Tyche Books, the woman-centric Calgary indie, doesn’t have the distribution or the marketing, so most of my sales with them are e-book and I do most of my marketing myself. Another difference is economies of scale the indies can’t access. Not many people realize the production cost differential between a big house’s print runs of 500 or 1000 books, and small/indie orders of 50 or 100. When shipping must be factored in it’s quite possible to lose money on every Maddie book (indie publisher) sold at the same bookstore event where every Falls Mystery (traditional publisher) makes us all money. That’s really a pity, because Tyche Books found a fabulous cover artist for my 3 books with them, and the utterly charming Robin Robinson covers really deserve to be seen by a wider audience. Indie presses live a precarious existence and many deserving publishers—and authors, and books—fall by the wayside due to simple economics.

What is your writing process like—are you an architect (planner) or gardener (pantser)?

I started off devoted to architecture, but it’s not a coincidence that my wind-down Netflixxing is often some travel series titled, for example, Great Gardens of Georgian England (if that series truly existed I’d own it!). I still like to have the underpinnings firmly in place, but my stories need those riots of unpredictable blooms, shaded walkways, and patches of overlooked thistles just waiting to snare the unwary reader. Like all the great gardens of Europe, my stories should end with that moment when the gardens open up to a vast landscape in which all things are at once possible and impossibly remote.

What was your favorite book as a child?

Little Women. Jo the teen scribbling in her garret was my role model from early on. I played Jo at our fifth grade Christmas assembly. At the next assembly I was one of Macbeth’s witches, which may have been the early seed of my love of play-readings and my later detour from psychology into theater school.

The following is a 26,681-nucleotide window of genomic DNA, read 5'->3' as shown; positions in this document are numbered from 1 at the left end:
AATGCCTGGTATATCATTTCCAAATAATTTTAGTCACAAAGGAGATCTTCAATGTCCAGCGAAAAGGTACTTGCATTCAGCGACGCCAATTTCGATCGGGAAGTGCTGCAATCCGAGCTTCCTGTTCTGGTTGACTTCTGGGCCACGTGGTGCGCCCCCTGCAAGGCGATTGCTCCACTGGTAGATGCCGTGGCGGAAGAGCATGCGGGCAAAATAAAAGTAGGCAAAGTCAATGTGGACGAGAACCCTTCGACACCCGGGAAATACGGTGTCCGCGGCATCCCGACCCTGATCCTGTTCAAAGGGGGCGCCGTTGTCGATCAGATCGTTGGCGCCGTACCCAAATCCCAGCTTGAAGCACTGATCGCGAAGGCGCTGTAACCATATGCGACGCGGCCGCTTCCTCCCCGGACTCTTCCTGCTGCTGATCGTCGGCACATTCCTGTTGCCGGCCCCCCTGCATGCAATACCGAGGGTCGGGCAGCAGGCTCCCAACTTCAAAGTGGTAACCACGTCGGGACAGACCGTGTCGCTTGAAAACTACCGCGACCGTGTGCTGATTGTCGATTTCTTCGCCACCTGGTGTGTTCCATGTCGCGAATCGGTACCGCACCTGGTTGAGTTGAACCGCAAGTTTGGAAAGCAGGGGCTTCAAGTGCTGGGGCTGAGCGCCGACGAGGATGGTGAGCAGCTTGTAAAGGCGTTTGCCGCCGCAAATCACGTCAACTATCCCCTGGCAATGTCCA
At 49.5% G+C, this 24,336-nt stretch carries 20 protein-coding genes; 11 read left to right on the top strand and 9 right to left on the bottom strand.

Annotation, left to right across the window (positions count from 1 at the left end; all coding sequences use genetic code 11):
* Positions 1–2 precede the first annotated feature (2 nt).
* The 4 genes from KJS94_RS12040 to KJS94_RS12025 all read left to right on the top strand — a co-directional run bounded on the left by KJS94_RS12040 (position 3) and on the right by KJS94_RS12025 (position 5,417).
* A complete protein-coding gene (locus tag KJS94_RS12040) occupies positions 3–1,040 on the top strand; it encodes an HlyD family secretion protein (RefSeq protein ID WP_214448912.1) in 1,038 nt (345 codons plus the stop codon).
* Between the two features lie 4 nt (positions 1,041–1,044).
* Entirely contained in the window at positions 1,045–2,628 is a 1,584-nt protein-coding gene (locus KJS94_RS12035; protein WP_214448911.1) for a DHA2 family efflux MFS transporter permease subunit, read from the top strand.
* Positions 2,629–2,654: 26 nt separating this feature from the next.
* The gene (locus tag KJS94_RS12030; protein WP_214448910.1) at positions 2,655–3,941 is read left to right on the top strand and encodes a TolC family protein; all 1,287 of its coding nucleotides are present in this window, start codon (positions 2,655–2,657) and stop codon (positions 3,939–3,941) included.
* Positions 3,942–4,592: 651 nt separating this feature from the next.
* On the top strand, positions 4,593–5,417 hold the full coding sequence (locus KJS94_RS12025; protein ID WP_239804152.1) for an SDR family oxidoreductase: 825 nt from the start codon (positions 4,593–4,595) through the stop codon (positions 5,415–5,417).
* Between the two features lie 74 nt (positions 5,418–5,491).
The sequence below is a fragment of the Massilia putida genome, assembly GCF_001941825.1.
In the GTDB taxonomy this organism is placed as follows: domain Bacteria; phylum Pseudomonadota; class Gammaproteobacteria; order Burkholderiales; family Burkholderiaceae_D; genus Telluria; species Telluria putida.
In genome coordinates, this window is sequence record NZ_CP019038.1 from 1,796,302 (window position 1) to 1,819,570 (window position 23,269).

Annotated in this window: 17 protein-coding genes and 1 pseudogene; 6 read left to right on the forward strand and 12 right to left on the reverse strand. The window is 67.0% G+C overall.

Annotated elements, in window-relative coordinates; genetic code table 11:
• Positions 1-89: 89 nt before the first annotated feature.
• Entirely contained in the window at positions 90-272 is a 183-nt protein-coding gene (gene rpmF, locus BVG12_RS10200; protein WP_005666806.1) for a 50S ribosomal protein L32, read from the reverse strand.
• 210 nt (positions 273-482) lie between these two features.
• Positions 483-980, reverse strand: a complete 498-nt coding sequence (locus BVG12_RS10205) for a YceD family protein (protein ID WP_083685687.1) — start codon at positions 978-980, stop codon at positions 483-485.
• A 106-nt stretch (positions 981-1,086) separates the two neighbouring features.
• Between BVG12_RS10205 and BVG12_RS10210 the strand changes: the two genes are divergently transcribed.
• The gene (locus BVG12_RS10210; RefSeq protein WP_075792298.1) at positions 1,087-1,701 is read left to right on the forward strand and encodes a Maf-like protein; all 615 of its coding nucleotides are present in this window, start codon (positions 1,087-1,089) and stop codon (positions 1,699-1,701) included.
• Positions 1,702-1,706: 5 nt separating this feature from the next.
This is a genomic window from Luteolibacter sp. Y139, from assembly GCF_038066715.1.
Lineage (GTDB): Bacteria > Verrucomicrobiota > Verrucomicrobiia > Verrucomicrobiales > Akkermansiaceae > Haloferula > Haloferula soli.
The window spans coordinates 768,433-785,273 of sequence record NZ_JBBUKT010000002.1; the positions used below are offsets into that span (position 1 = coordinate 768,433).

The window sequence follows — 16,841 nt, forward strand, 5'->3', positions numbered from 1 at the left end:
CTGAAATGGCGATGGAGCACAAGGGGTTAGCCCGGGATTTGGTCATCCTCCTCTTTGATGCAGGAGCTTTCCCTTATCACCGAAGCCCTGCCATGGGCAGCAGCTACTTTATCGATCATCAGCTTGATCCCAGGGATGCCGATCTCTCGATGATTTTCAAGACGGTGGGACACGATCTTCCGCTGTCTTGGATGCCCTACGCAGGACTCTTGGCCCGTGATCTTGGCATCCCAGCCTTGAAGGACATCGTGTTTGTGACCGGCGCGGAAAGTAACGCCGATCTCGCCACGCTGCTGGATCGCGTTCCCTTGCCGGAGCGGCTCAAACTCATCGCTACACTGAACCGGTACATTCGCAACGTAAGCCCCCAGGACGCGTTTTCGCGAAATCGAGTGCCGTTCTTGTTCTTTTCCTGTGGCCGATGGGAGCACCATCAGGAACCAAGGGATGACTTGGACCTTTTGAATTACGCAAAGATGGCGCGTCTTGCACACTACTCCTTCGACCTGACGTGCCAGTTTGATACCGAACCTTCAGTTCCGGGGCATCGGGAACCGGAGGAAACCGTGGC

What writing project are you currently working on?

The editing of the second in The Falls Mysteries (Dundurn, July 2019). In this one, Lacey’s traded her active policing role for the job of care-taking her injured friend. She’s been looking forward to a peaceful foothills Christmas, but between her friend’s terminally ill mother hijacking the holiday to discuss assisted dying, the hunt for a young intern gone missing in a blizzard, and her own flashbacks to last holiday season with her abusive ex, it’s not exactly a winter wonderland she’s walking in. I hope to be finished this book by New Years Eve, when the terrifying climax occurs, so I can send it off to the editor and then go celebrate the end of 2018.

What’s the best writing advice anyone ever gave you?

Your process outside the writing has to support your writing process. You need a time, a place, a space—and these have to be mental at least as much as physical. If you’re stressed and/or obsessed with some online or real-life drama, your brain can’t do the deep dives that inform truly compelling fiction. When I’m immersed in the creation of the story’s world, everything I watch or read, every conversation I have, will either deepen my connection to the story or disrupt the themes that are weaving themselves together in my writing brain. It takes daily discipline to keep running your life around a low-gratification, low-pay task like producing a novel that won’t see the light of day for two years and even then might sink unremarked in the vast and ever-growing sea of published books. You must work to keep up the belief that this is all worth it, even if nobody else ever reads your beloved project but you.

Want to learn more about J.E. (Jayne) Barnard and When the Flood Falls? Check out her: Website, Falls Mystery Facebook page, Maddie Hatter Adventures Facebook page, Twitter1 and Twitter2, and Instagram.

Or better yet, purchase a copy of When the Flood Falls and/or purchase a copy of Maddie Hatter and the Deadly Diamond.

Thanks to author Jayne Barnard for stopping by. Watch for an interview with author Rebecca Gomez Farrell on January 29, 2019. Happy reading! – Vonnie

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Thanks to speculative author Phoebe Wray for stopping by and sharing her journey as she steps into the unfamiliar shoes of a mystery writer.

Writing My First Mystery-Thriller by Phoebe Wray